According to NADA, Honda has 1,042 dealers (presumably in the US) against 1,359,876 unit sales in 2013. Lexus, a Cadillac competitor, has 233 against 273,847 unit in sales in 2013. Cadillac has *933* dealers against 182,659 unit sales in 2013.

        Honda | 1,359,876/1042 = 1305 per dealer
        Lexus | 273,847/233 = 1175 per dealer
        Cadillac | 182,659/933 = 196 per dealer

        Why do you still have 933 dealers Zohan, and why do boutiques matter?

        Oh right, deck chairs on the Titanic.

        http://www.nada.org/Advocacy+Outreach/IndustryRelations/Yearbooks/NADA+Yearbook/honda.htm

        http://www.nada.org/Advocacy+Outreach/IndustryRelations/Yearbooks/NADA+Yearbook/gm.htm

        http://www.nada.org/Advocacy+Outreach/IndustryRelations/Yearbooks/NADA+Yearbook/lexus.htm”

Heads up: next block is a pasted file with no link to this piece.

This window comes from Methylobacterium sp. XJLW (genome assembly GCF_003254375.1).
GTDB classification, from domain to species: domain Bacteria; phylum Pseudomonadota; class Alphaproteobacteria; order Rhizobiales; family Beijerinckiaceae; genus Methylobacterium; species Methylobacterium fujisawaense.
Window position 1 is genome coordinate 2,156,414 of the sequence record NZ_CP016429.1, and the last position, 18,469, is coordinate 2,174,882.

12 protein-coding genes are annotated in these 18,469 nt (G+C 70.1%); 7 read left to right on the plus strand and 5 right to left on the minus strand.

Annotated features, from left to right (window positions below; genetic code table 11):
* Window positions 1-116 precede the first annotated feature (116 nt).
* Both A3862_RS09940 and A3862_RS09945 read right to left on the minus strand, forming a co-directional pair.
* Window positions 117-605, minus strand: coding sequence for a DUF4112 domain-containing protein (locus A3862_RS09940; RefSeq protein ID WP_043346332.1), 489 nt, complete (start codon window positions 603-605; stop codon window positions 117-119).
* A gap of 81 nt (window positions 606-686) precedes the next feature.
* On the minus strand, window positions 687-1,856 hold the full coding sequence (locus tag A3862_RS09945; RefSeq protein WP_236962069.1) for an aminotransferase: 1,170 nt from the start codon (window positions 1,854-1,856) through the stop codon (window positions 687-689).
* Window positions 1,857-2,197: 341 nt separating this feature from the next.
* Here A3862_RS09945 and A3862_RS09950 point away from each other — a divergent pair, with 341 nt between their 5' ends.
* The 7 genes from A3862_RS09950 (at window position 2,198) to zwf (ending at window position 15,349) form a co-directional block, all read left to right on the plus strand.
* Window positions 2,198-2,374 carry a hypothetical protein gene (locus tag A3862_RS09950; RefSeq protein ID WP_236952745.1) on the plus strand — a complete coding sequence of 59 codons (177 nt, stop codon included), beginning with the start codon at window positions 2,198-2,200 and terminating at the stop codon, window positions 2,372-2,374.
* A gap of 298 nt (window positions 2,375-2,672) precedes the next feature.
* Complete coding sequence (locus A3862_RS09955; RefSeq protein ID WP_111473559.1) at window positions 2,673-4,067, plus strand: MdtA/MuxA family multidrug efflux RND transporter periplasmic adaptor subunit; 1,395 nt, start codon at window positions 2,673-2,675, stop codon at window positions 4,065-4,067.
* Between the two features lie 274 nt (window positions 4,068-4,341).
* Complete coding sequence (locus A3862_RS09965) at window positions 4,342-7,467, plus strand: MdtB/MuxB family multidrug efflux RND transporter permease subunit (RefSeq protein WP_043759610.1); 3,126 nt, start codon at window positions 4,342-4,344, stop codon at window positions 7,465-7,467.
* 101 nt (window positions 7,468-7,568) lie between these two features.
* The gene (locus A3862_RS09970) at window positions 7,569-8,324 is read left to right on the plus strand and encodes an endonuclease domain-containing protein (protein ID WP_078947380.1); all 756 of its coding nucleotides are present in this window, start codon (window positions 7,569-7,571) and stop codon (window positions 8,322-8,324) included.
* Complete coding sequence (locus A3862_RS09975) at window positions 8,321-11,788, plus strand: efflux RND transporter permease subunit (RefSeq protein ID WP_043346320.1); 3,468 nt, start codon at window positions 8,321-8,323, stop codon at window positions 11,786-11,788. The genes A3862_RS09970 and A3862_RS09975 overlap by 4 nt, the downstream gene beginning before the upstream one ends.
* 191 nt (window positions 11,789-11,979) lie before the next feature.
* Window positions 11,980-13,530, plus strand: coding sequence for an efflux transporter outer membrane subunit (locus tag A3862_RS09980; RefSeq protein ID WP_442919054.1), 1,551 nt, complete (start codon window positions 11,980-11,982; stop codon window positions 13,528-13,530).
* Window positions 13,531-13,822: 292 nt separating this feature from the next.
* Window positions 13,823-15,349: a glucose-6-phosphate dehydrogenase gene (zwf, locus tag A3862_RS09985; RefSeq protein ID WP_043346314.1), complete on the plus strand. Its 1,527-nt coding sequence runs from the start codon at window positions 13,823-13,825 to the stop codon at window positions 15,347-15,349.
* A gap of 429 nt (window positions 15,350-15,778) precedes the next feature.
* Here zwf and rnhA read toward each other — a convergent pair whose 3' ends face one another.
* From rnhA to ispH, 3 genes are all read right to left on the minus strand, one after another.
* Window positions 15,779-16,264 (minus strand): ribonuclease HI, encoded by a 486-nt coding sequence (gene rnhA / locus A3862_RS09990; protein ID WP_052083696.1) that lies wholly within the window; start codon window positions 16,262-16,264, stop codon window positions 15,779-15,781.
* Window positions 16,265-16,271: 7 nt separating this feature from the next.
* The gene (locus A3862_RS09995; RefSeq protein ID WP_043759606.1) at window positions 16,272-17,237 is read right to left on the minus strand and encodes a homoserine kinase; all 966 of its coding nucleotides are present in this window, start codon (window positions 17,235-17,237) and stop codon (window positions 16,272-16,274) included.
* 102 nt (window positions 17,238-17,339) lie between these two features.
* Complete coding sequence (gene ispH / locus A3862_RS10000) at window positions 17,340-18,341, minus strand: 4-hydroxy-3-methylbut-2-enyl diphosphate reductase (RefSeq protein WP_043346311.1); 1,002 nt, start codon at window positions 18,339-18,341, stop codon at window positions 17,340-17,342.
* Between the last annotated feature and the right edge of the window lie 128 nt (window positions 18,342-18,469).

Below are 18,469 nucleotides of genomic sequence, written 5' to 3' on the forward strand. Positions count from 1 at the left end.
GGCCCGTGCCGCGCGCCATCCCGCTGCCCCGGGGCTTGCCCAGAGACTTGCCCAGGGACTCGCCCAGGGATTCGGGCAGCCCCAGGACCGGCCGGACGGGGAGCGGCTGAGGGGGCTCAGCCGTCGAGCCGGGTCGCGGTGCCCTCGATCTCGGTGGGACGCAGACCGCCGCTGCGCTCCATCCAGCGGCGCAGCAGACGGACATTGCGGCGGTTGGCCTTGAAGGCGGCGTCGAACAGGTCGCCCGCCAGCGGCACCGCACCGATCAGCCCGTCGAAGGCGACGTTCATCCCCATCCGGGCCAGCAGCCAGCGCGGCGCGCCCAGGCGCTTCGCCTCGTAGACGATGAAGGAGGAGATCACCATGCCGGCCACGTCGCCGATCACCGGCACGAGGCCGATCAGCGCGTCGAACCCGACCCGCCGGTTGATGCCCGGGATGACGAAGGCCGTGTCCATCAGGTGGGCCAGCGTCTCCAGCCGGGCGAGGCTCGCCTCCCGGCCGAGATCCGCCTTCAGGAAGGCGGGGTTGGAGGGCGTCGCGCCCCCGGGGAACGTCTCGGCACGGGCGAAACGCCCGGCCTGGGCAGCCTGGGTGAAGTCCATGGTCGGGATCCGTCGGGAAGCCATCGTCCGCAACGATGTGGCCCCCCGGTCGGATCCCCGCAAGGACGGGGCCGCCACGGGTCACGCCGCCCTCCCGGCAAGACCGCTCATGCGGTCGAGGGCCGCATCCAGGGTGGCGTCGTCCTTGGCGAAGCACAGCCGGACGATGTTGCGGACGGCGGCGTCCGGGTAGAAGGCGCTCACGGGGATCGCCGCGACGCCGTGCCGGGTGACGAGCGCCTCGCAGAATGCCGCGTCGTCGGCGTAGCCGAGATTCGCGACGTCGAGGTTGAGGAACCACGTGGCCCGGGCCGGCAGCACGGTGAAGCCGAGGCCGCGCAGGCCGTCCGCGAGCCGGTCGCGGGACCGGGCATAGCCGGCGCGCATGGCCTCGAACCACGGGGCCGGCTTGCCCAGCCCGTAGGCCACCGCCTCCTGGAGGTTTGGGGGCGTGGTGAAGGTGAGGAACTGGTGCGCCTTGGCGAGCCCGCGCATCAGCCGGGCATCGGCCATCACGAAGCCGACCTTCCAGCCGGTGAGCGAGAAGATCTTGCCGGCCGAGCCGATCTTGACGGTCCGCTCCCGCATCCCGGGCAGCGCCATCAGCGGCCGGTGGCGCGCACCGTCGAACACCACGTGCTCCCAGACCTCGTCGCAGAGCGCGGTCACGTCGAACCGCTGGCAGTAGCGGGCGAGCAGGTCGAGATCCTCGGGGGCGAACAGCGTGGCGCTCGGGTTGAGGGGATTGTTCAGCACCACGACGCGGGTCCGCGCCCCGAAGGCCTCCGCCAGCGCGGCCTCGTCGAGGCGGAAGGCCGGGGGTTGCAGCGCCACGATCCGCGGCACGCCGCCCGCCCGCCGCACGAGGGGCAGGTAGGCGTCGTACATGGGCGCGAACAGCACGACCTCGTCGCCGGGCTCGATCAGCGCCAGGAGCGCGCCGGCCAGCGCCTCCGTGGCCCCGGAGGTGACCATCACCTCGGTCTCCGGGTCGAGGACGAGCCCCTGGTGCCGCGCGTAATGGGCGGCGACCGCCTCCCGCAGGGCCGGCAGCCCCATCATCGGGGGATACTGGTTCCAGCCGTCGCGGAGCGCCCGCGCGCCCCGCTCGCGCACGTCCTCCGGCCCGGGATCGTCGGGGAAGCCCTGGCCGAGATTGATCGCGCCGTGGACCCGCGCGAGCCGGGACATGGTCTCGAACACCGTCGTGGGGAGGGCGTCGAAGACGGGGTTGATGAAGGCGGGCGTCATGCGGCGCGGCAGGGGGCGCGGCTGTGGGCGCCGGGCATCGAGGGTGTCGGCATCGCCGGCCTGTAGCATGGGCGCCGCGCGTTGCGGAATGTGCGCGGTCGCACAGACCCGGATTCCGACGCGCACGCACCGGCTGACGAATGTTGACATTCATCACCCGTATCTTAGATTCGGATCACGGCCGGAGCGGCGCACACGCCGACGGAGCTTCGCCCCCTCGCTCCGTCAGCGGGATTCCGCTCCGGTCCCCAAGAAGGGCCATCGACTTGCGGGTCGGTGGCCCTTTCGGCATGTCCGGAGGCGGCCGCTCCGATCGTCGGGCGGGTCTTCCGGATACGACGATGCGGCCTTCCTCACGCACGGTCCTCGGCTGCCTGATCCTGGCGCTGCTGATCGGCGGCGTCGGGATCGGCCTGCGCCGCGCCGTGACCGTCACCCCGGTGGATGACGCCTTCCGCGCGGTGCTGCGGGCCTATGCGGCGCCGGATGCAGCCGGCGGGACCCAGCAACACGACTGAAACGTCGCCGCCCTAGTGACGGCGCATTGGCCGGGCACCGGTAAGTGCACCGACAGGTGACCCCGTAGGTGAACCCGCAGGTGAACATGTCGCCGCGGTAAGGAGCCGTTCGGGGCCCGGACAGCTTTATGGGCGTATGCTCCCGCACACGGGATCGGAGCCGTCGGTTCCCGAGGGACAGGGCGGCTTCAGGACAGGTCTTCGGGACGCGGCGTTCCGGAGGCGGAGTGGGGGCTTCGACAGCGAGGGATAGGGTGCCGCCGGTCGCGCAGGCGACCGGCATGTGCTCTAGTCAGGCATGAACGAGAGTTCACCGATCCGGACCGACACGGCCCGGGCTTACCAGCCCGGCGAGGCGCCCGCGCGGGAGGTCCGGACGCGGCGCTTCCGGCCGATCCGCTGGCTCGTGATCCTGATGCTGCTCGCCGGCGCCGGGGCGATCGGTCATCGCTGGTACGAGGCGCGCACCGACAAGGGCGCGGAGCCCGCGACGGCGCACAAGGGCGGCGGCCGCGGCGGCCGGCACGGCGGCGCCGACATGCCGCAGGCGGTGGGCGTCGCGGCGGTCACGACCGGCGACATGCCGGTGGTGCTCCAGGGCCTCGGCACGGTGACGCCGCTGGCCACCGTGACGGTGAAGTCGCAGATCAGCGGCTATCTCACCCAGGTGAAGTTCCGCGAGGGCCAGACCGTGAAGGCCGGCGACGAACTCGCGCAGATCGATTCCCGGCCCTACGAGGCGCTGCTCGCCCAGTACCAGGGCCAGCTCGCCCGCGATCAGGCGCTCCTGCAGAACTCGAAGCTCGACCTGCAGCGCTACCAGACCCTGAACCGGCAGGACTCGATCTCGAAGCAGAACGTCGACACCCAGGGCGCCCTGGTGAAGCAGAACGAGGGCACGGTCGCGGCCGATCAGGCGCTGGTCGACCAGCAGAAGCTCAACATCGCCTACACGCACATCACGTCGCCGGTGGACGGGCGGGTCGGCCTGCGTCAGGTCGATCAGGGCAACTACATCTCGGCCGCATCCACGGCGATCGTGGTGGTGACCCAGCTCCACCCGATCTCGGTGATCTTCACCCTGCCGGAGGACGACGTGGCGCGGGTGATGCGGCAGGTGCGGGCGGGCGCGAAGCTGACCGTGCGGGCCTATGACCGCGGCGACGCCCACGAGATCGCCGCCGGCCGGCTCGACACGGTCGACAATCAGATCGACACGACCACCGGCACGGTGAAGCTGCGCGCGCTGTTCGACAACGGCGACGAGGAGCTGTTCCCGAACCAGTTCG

https://www.thetruthaboutcars.com/2015/01/cadillac-gaining-700-boutiques-augment-flagship-stores/#comment-4949362

        “Here’s their approach, our dealer network is nearly the size of Honda’s so we need volume models. So they spin up some volume models, some Xeroxed some not, but then they go and put Mercedes/Jaguar/BMW pricing on them. If somehow the models were very well made or Cadillac were in any way prestigious, this might work; but neither is true. Mercedes/BMW etc despite prestige do not sell in great volumes in the US, not the sort which require nearly 1,000 dealers. Sales figures of both Mercedes and BMW are roughly 1/3rd of Honda’s and nearly 1/6 of Chevrolet’s. So how can a true “luxury” brand be sold in a volume sales channel more akin to Honda? It can’t, and it doesn’t. This is a legacy problem due to GM’s lost footprint I agree, so why doesn’t the Cadillac president do anything about it? He chooses inaction, we’ll open boutiques.